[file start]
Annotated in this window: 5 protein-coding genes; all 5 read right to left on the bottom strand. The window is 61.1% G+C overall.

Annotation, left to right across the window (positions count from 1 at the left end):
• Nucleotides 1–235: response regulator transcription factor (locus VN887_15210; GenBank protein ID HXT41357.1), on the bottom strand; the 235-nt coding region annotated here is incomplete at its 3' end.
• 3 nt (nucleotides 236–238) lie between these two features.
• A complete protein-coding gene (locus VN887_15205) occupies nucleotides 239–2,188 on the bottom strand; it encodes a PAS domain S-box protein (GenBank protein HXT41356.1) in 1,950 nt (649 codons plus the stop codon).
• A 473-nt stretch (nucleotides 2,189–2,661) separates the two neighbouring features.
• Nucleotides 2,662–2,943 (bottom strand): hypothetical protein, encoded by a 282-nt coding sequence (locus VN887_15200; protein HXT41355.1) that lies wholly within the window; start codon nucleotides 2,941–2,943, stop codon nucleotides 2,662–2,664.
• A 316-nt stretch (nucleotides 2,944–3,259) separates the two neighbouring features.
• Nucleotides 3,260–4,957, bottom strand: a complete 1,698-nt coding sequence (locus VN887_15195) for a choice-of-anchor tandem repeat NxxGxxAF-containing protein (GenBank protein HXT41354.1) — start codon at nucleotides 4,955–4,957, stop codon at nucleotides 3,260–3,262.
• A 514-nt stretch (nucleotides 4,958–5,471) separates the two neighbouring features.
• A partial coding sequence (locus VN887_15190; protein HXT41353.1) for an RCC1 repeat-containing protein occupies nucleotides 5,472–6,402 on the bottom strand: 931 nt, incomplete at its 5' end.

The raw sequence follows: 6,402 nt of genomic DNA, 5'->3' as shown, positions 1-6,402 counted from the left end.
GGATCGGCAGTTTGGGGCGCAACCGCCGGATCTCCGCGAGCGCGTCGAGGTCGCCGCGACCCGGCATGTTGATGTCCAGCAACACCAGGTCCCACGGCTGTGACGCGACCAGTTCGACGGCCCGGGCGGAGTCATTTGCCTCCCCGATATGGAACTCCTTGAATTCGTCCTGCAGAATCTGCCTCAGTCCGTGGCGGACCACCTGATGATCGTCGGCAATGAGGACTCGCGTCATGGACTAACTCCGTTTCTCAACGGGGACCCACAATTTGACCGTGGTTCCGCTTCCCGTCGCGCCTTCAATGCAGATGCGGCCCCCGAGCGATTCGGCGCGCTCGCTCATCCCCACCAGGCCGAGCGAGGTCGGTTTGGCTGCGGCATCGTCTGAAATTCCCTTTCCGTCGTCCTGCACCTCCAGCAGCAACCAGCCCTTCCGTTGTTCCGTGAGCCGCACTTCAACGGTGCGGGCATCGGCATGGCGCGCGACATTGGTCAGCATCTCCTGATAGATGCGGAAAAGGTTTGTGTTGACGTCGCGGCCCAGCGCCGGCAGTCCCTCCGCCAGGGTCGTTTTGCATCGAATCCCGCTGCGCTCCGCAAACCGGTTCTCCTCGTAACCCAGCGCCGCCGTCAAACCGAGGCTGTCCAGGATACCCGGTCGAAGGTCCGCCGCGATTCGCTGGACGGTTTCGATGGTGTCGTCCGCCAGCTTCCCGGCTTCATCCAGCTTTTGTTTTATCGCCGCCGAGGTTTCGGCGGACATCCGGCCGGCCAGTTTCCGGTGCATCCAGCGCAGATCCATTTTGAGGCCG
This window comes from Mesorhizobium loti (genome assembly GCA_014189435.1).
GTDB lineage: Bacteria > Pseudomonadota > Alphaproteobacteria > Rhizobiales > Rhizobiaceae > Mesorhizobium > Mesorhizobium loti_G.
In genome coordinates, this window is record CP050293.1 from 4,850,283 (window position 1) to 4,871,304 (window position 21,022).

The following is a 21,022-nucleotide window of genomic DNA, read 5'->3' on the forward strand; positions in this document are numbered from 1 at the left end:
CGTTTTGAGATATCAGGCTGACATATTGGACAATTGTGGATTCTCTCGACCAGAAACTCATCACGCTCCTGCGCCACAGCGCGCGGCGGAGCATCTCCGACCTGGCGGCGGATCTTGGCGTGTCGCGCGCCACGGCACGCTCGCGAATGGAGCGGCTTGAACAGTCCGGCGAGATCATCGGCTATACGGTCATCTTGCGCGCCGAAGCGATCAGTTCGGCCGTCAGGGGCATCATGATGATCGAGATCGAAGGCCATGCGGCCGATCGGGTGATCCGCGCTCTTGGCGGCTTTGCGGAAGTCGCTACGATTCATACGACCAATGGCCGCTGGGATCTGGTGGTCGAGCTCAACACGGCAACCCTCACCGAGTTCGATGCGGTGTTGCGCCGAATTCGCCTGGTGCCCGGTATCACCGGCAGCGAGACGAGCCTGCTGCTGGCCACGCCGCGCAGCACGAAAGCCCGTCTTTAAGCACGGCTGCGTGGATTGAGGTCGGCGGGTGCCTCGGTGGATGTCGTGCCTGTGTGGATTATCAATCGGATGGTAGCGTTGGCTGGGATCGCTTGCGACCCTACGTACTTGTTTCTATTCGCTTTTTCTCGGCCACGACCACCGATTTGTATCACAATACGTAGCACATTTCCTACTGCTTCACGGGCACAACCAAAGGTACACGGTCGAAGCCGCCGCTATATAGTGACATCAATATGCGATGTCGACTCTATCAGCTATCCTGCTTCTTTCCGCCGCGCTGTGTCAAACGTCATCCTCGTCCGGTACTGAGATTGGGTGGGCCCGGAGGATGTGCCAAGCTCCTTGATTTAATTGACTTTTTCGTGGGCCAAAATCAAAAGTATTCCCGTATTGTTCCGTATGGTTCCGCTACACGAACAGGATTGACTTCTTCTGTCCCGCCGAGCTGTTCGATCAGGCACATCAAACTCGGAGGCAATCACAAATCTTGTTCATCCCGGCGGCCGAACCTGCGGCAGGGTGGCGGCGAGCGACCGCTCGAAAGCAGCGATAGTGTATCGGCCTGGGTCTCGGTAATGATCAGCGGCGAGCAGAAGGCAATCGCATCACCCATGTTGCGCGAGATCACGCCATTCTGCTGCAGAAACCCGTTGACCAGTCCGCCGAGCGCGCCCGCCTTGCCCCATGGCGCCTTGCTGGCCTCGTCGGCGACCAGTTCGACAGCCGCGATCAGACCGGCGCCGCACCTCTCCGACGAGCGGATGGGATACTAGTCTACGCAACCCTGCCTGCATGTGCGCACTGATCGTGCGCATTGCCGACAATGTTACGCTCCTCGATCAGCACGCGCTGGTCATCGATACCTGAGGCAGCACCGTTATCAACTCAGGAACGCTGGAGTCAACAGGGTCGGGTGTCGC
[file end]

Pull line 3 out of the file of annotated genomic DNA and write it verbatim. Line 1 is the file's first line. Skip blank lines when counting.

• Nucleotides 1–235: response regulator transcription factor (locus VN887_15210; GenBank protein ID HXT41357.1), on the bottom strand; the 235-nt coding region annotated here is incomplete at its 3' end.